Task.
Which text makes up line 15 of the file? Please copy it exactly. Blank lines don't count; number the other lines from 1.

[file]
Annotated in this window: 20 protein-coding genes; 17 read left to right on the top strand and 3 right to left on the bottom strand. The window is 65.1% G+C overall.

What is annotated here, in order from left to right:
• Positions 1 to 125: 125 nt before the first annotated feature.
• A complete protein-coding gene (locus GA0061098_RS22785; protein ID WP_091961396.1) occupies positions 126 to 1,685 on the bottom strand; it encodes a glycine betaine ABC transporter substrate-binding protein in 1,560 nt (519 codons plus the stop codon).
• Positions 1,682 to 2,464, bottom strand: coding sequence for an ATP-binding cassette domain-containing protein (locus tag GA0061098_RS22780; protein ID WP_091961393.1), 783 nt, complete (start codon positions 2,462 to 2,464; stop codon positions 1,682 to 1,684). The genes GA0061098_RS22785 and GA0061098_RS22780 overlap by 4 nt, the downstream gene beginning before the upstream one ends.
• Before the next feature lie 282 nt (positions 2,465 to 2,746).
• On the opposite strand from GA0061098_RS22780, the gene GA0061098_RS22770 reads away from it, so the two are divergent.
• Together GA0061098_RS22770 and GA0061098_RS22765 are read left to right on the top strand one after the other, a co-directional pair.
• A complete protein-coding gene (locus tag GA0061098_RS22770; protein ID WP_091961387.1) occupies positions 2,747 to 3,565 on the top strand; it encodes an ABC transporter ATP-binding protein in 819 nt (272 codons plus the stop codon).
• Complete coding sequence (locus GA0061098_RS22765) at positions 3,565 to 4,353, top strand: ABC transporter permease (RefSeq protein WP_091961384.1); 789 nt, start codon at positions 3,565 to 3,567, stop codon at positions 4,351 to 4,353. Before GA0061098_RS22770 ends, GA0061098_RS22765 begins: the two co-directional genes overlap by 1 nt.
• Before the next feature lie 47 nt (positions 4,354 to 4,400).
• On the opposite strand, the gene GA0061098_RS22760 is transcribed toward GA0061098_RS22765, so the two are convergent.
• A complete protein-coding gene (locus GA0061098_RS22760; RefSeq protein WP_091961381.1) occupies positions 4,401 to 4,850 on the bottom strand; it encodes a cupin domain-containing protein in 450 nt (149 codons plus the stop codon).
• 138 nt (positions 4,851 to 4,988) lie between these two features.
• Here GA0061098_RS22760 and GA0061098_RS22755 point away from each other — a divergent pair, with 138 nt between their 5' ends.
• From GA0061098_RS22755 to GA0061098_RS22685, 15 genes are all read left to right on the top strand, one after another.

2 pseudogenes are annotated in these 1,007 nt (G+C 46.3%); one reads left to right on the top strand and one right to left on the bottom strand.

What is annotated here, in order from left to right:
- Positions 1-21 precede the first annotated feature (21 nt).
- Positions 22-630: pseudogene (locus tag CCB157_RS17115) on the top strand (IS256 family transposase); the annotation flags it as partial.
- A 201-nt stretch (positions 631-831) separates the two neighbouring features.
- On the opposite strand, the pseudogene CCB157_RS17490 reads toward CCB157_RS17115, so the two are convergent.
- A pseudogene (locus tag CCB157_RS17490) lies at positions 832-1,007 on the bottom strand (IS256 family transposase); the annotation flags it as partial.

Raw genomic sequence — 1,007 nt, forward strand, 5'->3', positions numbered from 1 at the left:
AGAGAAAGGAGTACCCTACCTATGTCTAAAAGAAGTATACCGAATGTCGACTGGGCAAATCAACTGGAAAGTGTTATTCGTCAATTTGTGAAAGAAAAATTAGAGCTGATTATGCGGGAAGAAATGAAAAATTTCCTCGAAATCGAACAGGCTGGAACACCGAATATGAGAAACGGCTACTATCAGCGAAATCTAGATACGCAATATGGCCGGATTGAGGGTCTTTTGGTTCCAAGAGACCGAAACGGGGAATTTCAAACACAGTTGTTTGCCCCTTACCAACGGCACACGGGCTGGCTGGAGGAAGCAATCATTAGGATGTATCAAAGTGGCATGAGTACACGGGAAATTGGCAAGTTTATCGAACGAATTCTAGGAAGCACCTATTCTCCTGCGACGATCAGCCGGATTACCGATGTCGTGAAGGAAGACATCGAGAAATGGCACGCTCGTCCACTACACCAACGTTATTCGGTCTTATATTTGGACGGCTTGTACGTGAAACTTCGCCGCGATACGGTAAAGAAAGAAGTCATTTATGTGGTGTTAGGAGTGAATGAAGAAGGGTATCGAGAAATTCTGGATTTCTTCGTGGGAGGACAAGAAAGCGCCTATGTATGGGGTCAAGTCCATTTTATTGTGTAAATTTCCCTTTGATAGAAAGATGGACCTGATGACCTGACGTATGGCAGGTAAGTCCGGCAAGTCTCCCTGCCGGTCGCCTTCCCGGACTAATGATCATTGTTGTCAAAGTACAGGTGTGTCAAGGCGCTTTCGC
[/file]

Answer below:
• Here GA0061098_RS22760 and GA0061098_RS22755 point away from each other — a divergent pair, with 138 nt between their 5' ends.